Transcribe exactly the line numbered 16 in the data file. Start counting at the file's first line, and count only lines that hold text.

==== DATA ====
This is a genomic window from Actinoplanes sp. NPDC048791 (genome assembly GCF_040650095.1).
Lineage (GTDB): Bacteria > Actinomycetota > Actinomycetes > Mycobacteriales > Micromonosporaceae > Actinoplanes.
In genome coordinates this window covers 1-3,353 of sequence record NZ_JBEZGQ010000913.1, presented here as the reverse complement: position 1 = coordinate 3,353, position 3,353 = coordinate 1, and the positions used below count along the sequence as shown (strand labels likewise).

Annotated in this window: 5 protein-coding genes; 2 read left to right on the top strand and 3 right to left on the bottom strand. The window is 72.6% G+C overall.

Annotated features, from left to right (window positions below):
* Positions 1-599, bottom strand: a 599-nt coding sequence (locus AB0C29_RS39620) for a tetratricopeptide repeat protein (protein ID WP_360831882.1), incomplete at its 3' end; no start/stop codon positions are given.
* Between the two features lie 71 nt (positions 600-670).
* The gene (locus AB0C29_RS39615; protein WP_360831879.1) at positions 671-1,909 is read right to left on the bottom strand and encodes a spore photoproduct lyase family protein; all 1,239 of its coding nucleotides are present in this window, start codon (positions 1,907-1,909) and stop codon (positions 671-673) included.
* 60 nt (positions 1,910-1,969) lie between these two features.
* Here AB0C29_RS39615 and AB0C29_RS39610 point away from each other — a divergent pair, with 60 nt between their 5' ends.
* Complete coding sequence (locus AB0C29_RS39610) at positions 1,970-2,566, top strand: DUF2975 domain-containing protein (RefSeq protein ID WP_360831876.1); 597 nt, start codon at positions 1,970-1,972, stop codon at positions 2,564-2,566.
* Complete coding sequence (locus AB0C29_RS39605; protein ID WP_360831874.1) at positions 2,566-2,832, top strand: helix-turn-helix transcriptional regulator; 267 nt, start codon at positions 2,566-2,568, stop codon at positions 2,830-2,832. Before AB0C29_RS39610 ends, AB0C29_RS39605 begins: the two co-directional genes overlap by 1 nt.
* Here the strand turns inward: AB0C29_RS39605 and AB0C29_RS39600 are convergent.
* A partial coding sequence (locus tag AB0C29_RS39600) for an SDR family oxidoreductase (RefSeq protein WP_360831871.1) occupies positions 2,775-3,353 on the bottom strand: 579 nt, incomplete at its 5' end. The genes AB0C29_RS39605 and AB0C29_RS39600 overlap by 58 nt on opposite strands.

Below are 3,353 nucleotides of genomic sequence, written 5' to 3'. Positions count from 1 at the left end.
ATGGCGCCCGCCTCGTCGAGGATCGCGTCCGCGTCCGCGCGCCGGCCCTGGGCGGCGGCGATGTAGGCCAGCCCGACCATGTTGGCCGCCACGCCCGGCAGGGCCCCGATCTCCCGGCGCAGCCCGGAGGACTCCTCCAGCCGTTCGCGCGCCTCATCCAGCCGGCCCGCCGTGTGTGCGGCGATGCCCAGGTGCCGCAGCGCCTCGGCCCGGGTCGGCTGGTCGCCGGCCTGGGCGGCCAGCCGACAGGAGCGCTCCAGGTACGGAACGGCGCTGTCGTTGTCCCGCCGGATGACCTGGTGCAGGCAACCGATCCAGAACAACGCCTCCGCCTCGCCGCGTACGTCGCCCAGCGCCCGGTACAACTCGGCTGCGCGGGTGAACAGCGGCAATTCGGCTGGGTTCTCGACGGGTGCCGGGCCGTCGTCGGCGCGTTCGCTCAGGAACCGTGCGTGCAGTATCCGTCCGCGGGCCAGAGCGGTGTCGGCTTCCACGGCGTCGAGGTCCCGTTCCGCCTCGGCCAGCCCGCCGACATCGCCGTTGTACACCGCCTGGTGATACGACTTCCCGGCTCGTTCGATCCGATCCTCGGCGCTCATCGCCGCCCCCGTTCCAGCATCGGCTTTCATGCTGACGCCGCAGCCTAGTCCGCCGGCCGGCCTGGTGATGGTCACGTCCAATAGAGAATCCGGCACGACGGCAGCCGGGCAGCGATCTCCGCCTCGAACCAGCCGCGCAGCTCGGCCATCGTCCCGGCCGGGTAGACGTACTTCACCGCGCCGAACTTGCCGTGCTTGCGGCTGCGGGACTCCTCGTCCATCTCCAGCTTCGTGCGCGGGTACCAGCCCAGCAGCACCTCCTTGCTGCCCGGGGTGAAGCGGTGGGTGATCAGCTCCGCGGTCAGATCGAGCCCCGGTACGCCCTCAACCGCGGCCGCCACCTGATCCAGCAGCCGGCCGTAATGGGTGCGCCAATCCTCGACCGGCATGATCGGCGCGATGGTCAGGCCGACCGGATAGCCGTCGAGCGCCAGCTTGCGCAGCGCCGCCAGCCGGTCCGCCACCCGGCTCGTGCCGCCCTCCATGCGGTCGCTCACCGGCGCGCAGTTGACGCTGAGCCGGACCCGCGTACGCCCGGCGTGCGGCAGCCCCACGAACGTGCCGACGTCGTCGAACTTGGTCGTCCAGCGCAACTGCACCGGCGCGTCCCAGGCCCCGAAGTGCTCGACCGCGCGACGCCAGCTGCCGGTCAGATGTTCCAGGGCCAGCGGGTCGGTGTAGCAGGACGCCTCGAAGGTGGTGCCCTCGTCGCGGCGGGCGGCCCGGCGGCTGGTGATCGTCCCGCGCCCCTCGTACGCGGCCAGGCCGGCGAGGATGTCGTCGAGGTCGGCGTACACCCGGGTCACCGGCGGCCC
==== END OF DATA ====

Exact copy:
ATGGCGCCCGCCTCGTCGAGGATCGCGTCCGCGTCCGCGCGCCGGCCCTGGGCGGCGGCGATGTAGGCCAGCCCGACCATGTTGGCCGCCACGCCCGGCAGGGCCCCGATCTCCCGGCGCAGCCCGGAGGACTCCTCCAGCCGTTCGCGCGCCTCATCCAGCCGGCCCGCCGTGTGTGCGGCGATGCCCAGGTGCCGCAGCGCCTCGGCCCGGGTCGGCTGGTCGCCGGCCTGGGCGGCCAGCCGACAGGAGCGCTCCAGGTACGGAACGGCGCTGTCGTTGTCCCGCCGGATGACCTGGTGCAGGCAACCGATCCAGAACAACGCCTCCGCCTCGCCGCGTACGTCGCCCAGCGCCCGGTACAACTCGGCTGCGCGGGTGAACAGCGGCAATTCGGCTGGGTTCTCGACGGGTGCCGGGCCGTCGTCGGCGCGTTCGCTCAGGAACCGTGCGTGCAGTATCCGTCCGCGGGCCAGAGCGGTGTCGGCTTCCACGGCGTCGAGGTCCCGTTCCGCCTCGGCCAGCCCGCCGACATCGCCGTTGTACACCGCCTGGTGATACGACTTCCCGGCTCGTTCGATCCGATCCTCGGCGCTCATCGCCGCCCCCGTTCCAGCATCGGCTTTCATGCTGACGCCGCAGCCTAGTCCGCCGGCCGGCCTGGTGATGGTCACGTCCAATAGAGAATCCGGCACGACGGCAGCCGGGCAGCGATCTCCGCCTCGAACCAGCCGCGCAGCTCGGCCATCGTCCCGGCCGGGTAGACGTACTTCACCGCGCCGAACTTGCCGTGCTTGCGGCTGCGGGACTCCTCGTCCATCTCCAGCTTCGTGCGCGGGTACCAGCCCAGCAGCACCTCCTTGCTGCCCGGGGTGAAGCGGTGGGTGATCAGCTCCGCGGTCAGATCGAGCCCCGGTACGCCCTCAACCGCGGCCGCCACCTGATCCAGCAGCCGGCCGTAATGGGTGCGCCAATCCTCGACCGGCATGATCGGCGCGATGGTCAGGCCGACCGGATAGCCGTCGAGCGCCAGCTTGCGCAGCGCCGCCAGCCGGTCCGCCACCCGGCTCGTGCCGCCCTCCATGCGGTCGCTCACCGGCGCGCAGTTGACGCTGAGCCGGACCCGCGTACGCCCGGCGTGCGGCAGCCCCACGAACGTGCCGACGTCGTCGAACTTGGTCGTCCAGCGCAACTGCACCGGCGCGTCCCAGGCCCCGAAGTGCTCGACCGCGCGACGCCAGCTGCCGGTCAGATGTTCCAGGGCCAGCGGGTCGGTGTAGCAGGACGCCTCGAAGGTGGTGCCCTCGTCGCGGCGGGCGGCCCGGCGGCTGGTGATCGTCCCGCGCCCCTCGTACGCGGCCAGGCCGGCGAGGATGTCGTCGAGGTCGGCGTACACCCGGGTCACCGGCGGCCC